1. EU issues second document blasting Israel
2. European FMs criticize Israel, settler violence
3. PLO: Netanyahu letter on peace a non-starter
4. Israel, PA pledge commitment to peace
5. Poll: Israel viewed negatively around the world

Zooming out to international news, the PRC found that after Obama’s gay marriage statements and developments in the US Presidential race, news from Yemen and China also stirred up interest in the US. Some 24% of the US public followed the story of an undercover agent in Yemen who foiled a plot to blow up a US-bound plane, according to the PRC index. Reports on the failed plot made up 7% of the news hole.

In other foreign news, talks between US and Chinese officials over Chinese human rights activist Chen Guangcheng’s fate continued to attract what the PRC termed “modest attention.” A steady 15% of respondents were found to have followed the story very closely, which 3% said they followed this story most closely. Coverage on the activist’s situation, however, was  down to 1% of coverage from 12% the previous week.

Regional affairs, including the Israel-Palestinian peace process, violence in Syria and the Iranian nuclear threat were absent from both the news interest and the news coverage data.

Meanwhile, as new media increasingly turns this planet into a global village, a separate PRC poll found that over 70% of Americans still follow local news closely. At least two-thirds of those people followed topics such as weather, breaking news, politics and crime.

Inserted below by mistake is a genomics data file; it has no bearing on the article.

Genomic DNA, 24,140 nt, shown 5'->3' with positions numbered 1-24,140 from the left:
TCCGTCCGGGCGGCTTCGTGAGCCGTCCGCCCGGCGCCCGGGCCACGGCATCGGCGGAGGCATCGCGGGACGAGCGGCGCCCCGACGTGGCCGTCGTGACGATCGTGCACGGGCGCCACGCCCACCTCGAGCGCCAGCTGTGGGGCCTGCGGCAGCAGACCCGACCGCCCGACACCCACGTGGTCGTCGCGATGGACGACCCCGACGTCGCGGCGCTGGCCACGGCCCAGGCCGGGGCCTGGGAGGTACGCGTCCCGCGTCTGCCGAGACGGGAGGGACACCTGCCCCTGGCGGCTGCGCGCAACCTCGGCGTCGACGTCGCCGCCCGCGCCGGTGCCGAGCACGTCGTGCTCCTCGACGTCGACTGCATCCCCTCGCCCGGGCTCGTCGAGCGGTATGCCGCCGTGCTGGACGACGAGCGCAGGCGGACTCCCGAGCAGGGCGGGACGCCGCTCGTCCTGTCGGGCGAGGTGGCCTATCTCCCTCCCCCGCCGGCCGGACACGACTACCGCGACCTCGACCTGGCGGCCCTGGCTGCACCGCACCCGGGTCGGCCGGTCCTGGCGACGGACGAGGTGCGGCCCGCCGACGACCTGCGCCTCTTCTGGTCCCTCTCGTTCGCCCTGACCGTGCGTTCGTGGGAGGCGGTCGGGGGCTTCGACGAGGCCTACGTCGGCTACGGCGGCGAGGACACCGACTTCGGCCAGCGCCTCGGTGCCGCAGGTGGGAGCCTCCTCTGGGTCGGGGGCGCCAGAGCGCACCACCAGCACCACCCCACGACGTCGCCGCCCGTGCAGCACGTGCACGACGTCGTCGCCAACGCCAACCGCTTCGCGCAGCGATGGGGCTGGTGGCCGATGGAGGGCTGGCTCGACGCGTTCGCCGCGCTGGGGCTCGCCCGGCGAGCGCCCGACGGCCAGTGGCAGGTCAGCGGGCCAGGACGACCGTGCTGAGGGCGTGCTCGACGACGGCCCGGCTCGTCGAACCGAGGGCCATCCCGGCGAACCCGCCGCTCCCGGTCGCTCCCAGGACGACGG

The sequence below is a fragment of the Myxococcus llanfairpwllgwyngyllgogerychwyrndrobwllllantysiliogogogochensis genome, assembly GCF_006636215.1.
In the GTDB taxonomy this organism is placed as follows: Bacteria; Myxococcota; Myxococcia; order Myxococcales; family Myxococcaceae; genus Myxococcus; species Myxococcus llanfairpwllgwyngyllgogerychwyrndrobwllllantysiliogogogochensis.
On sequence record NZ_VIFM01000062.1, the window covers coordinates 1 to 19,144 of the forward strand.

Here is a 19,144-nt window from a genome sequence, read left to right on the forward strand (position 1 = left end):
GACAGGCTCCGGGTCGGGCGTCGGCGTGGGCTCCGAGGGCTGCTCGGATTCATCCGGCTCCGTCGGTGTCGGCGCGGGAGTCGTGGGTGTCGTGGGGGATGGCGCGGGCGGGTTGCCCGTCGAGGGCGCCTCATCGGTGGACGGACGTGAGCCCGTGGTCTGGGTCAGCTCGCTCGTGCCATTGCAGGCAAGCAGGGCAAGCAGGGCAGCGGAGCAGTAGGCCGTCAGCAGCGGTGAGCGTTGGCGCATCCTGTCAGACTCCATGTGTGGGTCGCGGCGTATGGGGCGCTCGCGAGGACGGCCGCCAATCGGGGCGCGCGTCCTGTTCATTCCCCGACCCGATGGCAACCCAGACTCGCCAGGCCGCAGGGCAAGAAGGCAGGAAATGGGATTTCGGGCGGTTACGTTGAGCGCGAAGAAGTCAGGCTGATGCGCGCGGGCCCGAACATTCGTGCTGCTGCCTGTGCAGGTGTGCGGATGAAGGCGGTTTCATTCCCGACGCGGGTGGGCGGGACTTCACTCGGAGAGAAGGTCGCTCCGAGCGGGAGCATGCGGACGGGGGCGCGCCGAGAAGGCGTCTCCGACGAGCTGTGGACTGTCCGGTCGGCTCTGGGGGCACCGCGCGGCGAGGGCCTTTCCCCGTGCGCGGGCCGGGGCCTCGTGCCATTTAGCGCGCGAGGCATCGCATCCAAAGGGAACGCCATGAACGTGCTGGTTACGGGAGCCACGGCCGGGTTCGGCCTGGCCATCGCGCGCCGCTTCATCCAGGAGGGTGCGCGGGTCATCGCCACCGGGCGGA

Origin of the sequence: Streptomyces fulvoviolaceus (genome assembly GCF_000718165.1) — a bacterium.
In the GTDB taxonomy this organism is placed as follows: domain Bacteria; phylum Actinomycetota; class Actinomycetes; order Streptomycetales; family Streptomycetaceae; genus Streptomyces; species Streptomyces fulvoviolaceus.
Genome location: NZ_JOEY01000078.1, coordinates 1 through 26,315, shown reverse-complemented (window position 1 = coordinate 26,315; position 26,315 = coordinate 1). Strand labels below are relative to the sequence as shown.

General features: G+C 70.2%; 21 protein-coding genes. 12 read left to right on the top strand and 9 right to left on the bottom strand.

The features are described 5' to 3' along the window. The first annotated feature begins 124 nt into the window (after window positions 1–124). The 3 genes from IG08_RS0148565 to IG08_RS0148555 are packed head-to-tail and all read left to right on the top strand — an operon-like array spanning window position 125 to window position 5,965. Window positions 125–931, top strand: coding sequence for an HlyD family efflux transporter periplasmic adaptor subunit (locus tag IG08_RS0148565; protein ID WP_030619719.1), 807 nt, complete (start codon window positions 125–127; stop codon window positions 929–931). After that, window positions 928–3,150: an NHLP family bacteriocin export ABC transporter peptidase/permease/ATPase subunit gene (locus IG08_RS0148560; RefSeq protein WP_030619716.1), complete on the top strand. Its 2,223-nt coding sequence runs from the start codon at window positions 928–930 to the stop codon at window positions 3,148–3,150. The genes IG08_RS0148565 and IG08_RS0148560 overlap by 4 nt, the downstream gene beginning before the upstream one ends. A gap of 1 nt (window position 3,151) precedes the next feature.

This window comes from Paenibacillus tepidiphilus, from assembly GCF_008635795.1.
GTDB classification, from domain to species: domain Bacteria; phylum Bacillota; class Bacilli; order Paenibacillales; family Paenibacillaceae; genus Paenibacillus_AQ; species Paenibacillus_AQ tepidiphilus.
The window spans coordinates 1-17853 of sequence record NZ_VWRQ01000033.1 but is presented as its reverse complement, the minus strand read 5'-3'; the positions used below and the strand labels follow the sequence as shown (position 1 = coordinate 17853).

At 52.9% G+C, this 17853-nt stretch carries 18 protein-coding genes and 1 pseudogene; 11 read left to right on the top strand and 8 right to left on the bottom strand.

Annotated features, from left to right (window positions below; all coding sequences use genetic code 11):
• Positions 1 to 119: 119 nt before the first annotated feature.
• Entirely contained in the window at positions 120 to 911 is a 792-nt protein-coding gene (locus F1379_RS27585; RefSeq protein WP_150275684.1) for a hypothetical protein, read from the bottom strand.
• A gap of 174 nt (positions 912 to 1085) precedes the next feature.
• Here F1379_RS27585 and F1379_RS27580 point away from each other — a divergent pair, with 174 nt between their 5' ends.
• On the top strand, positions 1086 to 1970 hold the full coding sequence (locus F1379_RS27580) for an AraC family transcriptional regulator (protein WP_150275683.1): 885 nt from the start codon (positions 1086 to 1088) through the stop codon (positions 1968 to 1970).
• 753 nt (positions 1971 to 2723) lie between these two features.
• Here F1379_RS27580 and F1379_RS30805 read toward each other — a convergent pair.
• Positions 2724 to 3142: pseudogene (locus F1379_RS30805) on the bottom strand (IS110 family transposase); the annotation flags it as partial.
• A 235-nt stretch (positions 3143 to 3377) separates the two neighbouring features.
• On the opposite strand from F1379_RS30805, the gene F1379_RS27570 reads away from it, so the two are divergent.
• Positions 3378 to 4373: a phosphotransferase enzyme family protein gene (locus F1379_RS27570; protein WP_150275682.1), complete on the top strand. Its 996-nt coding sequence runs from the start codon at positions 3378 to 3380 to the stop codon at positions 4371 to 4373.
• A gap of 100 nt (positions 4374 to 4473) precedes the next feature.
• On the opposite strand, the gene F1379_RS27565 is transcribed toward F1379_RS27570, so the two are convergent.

The study found that local news enthusiasts were more likely to seek out such news on traditional media (largely newspapers or television news), rather than on the Internet. In fact, of those surveyed, the people less likely to follow local news were also more likely to use the Internet. For breaking local news, where the immediacy of the Internet is usually a huge pull factor, 62% of respondents said they would turn to television news. Not surprisingly, the study found a strong correlation between age and reliance on newspapers and television over the Internet.

To wrap up, some data from a “Facebook profile” put together by the PRC, as the social networking giant set the share price for its first public stock offering at $38 and made final preparations for a market debut later Friday. The research found that the average Facebook user has 229 friends on the network, and that in an average day:
  •     15% of Facebook users update their own status.
  •     22% comment on another's post or status.
  •     20% comment on another user's photos.
  •     26% "Like" another user's content.
  •     10% send another user a private message.
The study also found that people who use the social network are more politically engaged. A Facebook user who visits the site more than once a day, according to the PRC, is 250% more likely to “attend a political rally or meeting, 57% more likely to persuade someone on their vote, and 43% more likely to have said they would vote.”

From news sites to blogs, tweets to videos, The Numbers Crunch is a weekly column which zooms out and brings you the big picture online, from Israel, the Middle East and around the world, and poll results from

The writer is the Internet desk manager at The Jerusalem Post